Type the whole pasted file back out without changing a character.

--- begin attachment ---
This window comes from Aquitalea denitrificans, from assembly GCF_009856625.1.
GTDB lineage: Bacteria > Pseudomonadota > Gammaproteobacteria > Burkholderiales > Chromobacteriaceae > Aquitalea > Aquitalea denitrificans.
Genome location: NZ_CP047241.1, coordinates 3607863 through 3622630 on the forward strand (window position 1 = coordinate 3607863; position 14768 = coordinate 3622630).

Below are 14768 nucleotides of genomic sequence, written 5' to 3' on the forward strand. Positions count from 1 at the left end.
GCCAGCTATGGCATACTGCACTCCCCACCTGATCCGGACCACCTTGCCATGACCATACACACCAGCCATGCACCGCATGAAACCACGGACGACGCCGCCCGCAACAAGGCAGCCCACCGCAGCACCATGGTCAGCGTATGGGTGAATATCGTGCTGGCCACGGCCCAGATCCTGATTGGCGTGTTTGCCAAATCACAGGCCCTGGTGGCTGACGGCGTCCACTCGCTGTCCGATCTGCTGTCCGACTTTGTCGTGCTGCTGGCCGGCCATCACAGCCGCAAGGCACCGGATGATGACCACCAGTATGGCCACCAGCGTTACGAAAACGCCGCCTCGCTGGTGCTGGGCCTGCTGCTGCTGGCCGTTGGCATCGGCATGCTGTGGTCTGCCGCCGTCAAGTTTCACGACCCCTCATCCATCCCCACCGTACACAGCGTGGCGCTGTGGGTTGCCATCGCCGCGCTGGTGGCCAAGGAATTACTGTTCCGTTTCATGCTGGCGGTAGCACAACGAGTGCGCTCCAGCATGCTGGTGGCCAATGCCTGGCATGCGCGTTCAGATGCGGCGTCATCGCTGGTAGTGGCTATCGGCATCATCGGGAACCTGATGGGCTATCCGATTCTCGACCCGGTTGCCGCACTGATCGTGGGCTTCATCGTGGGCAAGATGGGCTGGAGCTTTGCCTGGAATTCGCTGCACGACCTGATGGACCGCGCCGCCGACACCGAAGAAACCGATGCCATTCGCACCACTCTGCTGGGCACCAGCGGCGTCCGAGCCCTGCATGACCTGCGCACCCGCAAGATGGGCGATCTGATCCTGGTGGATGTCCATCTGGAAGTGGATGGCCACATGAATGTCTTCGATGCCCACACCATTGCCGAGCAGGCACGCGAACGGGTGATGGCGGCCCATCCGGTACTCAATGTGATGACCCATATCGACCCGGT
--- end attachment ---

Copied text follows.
This window comes from Aquitalea denitrificans, from assembly GCF_009856625.1.
GTDB lineage: Bacteria > Pseudomonadota > Gammaproteobacteria > Burkholderiales > Chromobacteriaceae > Aquitalea > Aquitalea denitrificans.
Genome location: NZ_CP047241.1, coordinates 3607863 through 3622630 on the forward strand (window position 1 = coordinate 3607863; position 14768 = coordinate 3622630).

Below are 14768 nucleotides of genomic sequence, written 5' to 3' on the forward strand. Positions count from 1 at the left end.
GCCAGCTATGGCATACTGCACTCCCCACCTGATCCGGACCACCTTGCCATGACCATACACACCAGCCATGCACCGCATGAAACCACGGACGACGCCGCCCGCAACAAGGCAGCCCACCGCAGCACCATGGTCAGCGTATGGGTGAATATCGTGCTGGCCACGGCCCAGATCCTGATTGGCGTGTTTGCCAAATCACAGGCCCTGGTGGCTGACGGCGTCCACTCGCTGTCCGATCTGCTGTCCGACTTTGTCGTGCTGCTGGCCGGCCATCACAGCCGCAAGGCACCGGATGATGACCACCAGTATGGCCACCAGCGTTACGAAAACGCCGCCTCGCTGGTGCTGGGCCTGCTGCTGCTGGCCGTTGGCATCGGCATGCTGTGGTCTGCCGCCGTCAAGTTTCACGACCCCTCATCCATCCCCACCGTACACAGCGTGGCGCTGTGGGTTGCCATCGCCGCGCTGGTGGCCAAGGAATTACTGTTCCGTTTCATGCTGGCGGTAGCACAACGAGTGCGCTCCAGCATGCTGGTGGCCAATGCCTGGCATGCGCGTTCAGATGCGGCGTCATCGCTGGTAGTGGCTATCGGCATCATCGGGAACCTGATGGGCTATCCGATTCTCGACCCGGTTGCCGCACTGATCGTGGGCTTCATCGTGGGCAAGATGGGCTGGAGCTTTGCCTGGAATTCGCTGCACGACCTGATGGACCGCGCCGCCGACACCGAAGAAACCGATGCCATTCGCACCACTCTGCTGGGCACCAGCGGCGTCCGAGCCCTGCATGACCTGCGCACCCGCAAGATGGGCGATCTGATCCTGGTGGATGTCCATCTGGAAGTGGATGGCCACATGAATGTCTTCGATGCCCACACCATTGCCGAGCAGGCACGCGAACGGGTGATGGCGGCCCATCCGGTACTCAATGTGATGACCCATATCGACCCGGT